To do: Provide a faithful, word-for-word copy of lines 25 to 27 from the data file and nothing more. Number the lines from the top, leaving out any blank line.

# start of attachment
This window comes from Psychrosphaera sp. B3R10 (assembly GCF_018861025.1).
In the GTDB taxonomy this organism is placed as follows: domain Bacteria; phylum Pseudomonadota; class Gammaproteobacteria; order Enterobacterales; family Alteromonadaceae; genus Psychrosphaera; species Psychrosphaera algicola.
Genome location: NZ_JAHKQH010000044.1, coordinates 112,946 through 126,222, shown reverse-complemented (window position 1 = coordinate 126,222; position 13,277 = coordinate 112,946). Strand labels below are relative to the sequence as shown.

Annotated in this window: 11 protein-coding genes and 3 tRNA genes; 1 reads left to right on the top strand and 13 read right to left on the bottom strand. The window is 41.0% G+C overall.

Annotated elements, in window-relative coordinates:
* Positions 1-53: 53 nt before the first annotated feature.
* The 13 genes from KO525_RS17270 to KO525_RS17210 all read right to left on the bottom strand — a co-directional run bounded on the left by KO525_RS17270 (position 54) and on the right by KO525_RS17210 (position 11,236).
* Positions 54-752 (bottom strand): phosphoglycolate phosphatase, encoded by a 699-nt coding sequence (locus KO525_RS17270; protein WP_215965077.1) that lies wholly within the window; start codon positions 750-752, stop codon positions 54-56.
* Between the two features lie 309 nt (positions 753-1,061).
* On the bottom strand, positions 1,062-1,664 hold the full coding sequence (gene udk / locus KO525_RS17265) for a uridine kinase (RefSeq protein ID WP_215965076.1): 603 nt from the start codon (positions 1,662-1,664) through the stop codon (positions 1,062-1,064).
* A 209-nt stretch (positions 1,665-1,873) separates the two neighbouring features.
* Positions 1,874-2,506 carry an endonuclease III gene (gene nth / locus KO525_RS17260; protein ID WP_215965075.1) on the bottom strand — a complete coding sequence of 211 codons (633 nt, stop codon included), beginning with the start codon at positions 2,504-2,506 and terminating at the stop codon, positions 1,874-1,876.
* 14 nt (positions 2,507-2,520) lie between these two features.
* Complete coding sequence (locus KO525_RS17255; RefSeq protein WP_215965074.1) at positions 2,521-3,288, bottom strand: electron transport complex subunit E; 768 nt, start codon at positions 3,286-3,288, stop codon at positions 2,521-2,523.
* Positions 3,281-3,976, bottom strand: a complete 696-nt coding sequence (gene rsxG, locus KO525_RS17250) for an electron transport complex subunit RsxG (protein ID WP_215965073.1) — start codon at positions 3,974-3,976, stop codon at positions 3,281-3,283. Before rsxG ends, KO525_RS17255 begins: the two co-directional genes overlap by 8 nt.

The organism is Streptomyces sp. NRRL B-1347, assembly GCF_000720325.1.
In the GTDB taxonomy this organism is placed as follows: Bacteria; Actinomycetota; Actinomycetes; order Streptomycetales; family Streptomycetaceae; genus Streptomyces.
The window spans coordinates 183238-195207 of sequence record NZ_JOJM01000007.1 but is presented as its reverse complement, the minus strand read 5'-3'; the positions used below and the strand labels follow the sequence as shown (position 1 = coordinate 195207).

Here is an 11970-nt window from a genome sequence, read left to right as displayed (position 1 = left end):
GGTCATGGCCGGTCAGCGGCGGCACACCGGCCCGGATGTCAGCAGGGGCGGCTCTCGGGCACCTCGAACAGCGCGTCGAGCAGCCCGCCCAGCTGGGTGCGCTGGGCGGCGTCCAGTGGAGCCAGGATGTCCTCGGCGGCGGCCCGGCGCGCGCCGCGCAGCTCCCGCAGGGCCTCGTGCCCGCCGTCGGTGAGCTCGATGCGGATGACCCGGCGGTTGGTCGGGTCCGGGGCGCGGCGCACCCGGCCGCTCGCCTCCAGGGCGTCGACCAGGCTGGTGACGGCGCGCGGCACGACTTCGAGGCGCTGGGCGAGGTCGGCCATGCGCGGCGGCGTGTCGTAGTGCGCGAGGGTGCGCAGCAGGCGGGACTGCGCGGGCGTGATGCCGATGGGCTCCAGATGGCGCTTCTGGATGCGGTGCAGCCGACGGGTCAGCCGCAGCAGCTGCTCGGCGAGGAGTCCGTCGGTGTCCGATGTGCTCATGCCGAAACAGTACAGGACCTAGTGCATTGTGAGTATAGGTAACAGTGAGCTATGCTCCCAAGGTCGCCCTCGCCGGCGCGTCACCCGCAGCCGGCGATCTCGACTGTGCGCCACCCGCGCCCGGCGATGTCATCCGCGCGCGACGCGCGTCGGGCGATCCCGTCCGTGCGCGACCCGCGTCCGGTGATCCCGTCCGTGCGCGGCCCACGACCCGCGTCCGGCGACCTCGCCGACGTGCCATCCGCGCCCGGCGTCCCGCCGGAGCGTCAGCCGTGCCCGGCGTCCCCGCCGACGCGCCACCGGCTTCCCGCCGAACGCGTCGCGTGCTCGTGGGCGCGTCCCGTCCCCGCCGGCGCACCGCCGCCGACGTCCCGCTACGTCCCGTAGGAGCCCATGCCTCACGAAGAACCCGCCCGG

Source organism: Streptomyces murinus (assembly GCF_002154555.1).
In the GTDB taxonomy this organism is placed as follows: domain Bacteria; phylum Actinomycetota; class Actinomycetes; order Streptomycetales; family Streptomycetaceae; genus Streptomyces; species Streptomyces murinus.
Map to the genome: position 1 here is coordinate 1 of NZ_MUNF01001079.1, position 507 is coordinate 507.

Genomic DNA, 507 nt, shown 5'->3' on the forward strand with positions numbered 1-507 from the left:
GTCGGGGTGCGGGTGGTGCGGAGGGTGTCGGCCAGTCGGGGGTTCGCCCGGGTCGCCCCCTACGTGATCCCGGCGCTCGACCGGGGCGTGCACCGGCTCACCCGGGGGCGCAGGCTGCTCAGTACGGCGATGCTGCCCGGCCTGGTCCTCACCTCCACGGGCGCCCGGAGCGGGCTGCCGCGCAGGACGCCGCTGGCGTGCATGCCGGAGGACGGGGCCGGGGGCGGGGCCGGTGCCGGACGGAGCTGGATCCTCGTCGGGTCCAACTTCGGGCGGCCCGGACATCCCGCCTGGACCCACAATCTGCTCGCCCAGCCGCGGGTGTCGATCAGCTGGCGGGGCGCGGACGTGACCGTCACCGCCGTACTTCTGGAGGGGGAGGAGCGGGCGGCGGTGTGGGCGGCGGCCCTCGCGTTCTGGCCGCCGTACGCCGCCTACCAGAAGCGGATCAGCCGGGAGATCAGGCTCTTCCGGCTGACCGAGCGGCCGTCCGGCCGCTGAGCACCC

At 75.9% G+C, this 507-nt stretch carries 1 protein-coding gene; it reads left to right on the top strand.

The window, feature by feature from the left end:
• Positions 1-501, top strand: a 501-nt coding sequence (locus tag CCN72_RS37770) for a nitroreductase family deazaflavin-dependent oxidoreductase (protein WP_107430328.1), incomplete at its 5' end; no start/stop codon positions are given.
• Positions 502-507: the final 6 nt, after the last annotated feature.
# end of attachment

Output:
GTCGGGGTGCGGGTGGTGCGGAGGGTGTCGGCCAGTCGGGGGTTCGCCCGGGTCGCCCCCTACGTGATCCCGGCGCTCGACCGGGGCGTGCACCGGCTCACCCGGGGGCGCAGGCTGCTCAGTACGGCGATGCTGCCCGGCCTGGTCCTCACCTCCACGGGCGCCCGGAGCGGGCTGCCGCGCAGGACGCCGCTGGCGTGCATGCCGGAGGACGGGGCCGGGGGCGGGGCCGGTGCCGGACGGAGCTGGATCCTCGTCGGGTCCAACTTCGGGCGGCCCGGACATCCCGCCTGGACCCACAATCTGCTCGCCCAGCCGCGGGTGTCGATCAGCTGGCGGGGCGCGGACGTGACCGTCACCGCCGTACTTCTGGAGGGGGAGGAGCGGGCGGCGGTGTGGGCGGCGGCCCTCGCGTTCTGGCCGCCGTACGCCGCCTACCAGAAGCGGATCAGCCGGGAGATCAGGCTCTTCCGGCTGACCGAGCGGCCGTCCGGCCGCTGAGCACCC

At 75.9% G+C, this 507-nt stretch carries 1 protein-coding gene; it reads left to right on the top strand.

The window, feature by feature from the left end: